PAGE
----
The summer before eighth grade I was assigned a dreaded summer reading project. The school system provided a list of books, and I chose the one that seemed to have a female protagonist (duh). The book was called Chains, by Laurie Halse Anderson, and I didn’t finish it. I had a summer of time, some long planes rides, and a keen liking for reading in general. I still did not finish the book.

So now I’m a senior in high school, and the world’s steadily exploding, and this book has been collecting dust on my bookshelf. I picked it up a few months ago, and I’m sort of ashamed to report that I am not done with it. I’m just passed the point I stopped at four years ago.

However, with a better grasp on the subject (and a higher Lexile level), I get it. In that, I mean I can appreciate Laurie Halse Anderson’s work, and I see myself finishing this book when I don’t have a million other things to do.

The first of the Seeds of America series, Chains follows a young girl called Isabel who is enslaved during the American Revolution, “property” of Miss Mary Finch, who’s only just bit the dust. While alive, Miss Finch remained fair to Isabel and her sister, Ruth; she even valued their education (a novel concept). In her will, she ordered the girls to be freed when her time had come; this was sound, and Isabel tossed the idea at Miss Finch’s brother. He did not agree, and the Finch lawyer is stuck in chaotic Boston, so negotiation isn’t an option. Isabel and Ruth are shuttled off to a bunch of New York Loyalists (those pledged to the current King of England and loyal to his policies against American individuality), the Locktons.

The Locktons suck. Mrs. Lockton is a first-class nightmare. She takes away Isabel’s name and calls her Sal. Isabel gets out to town the first day with the Locktons and meets a slave named Curzon, who wants her to join he and his owner to fight for the Patriots, or those pro-American-independence. Isabel sort of declines; her job is only to protect Ruth. However, when Ruth’s limits are pushed by Mrs. Lockton, Isabel agrees to help Curzon and is able to obtain information rather easily. This is largely due to the common concept that African Americans (and slaves in general), at the time, were not human beings. Loyalist material was opening talked about around the girls, as if they didn’t have ears at all.

Throughout the remainder of the parts I’ve reached, a multitude of things have dragged me down. The degree of conspicuous degradation and utter ignorance is of such massive proportion that in the place that I am sitting right now, a metro-Atlanta suburb, it is unfathomable, even if you don’t try to block it out. It’s a story, here, now, where we haven’t been touched by it.

Isabel and Ruth are stolen from their mother, shipped across the Atlantic to be stripped of their humanity and culture. Isabel is branded with an “I” for insolence. Her sister is beaten so religiously that she develops seizures and is thought to be possessed by the Devil, and she is transferred to a distant Lockton estate while Isabel is drugged. Curzon is drafted by the Patriots, captured, and abused by his fellow inmates on account of being a slave. Mrs. Lockton locks Isabel in a potato bin; she threatens to drown her in the box. Isabel is consistently verbally berated by Mrs. Lockton and countless others, and yet she finally breaks free and boats down a river (rowing enough to pull Curzon and herself, as damaged as she is both emotionally and physically) to find Ruth.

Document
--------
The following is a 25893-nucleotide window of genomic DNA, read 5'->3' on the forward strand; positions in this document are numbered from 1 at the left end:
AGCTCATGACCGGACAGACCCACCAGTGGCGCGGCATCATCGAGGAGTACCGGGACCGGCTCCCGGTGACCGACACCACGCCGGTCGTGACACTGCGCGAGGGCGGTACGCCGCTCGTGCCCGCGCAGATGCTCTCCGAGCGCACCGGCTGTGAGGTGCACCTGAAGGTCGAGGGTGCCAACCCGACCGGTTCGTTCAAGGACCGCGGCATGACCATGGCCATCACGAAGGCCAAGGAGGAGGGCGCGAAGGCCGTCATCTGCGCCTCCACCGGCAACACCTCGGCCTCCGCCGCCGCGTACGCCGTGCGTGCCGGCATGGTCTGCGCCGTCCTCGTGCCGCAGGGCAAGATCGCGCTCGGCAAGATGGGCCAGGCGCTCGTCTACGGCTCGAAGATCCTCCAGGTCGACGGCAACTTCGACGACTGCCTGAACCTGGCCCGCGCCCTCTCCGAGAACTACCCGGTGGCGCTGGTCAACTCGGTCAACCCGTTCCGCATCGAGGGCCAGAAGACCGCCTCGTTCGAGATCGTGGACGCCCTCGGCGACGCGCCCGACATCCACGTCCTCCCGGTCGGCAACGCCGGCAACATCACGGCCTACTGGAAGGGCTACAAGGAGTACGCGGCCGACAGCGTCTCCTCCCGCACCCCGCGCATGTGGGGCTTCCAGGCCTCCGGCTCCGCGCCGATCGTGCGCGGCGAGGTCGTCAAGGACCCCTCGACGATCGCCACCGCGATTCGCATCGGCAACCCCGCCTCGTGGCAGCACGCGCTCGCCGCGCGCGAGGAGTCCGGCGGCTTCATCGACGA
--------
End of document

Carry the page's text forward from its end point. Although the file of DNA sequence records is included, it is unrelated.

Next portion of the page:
These characters, assures Anderson, are fictional. Their stories, on the other hand, are not. They’re gathered from primary research and threaded together cohesively so they might serve as some sort of warning. In addition to this series, Anderson has also written other books such as Speak, which is perhaps more recognizable (there’s an indie film adaptation starring our queen, Kristen Stewart). Speak gives sexual assault a literary voice; Anderson is no stranger to controversially imperative topics. Through all of her work, Anderson sought (and seeks, currently) to draw attention to topics like rape and human trafficking and victim-blaming and overall discrimination, and then she wishes to stop the whispering and start the yelling. However, after nearly twenty years, Speak and similar publications have only melted the tip of the iceberg that is victim-blaming, and Chains obviously has not touched places like Libya, where an ACTUAL SLAVE TRADE IS OCCURRING RIGHT NOW due to migrant backlogging and a lack of any substantial laws prohibiting it.

In an interview with BOOK RIOT in 2014, Laurie Halse Anderson shared that censorship in schools “make[s] [her] blood boil”, and that those who regulate the banned-book list make her “fight harder”.

After my research and re-reading, I feel a sense of pride that my Podunk school district let Chains on our summer reading list, especially at the age that we were the first time so many of us attempted reading it. Buy the book, get it at a library; I don’t care. The print is small, yes, I know. That’s why I didn’t finish it the first time. This is no mindset to have, so don’t have it.

I’m going to exit with a bangin’ quote from the book. It goes like this:

“She cannot chain my soul. Yes, she could hurt me. She’d already done so…I would bleed, or not. Scar, or not. Live, or not. But she could not hurt my soul, not unless I gave it to her.”

– Laurie Halse Anderson, Chains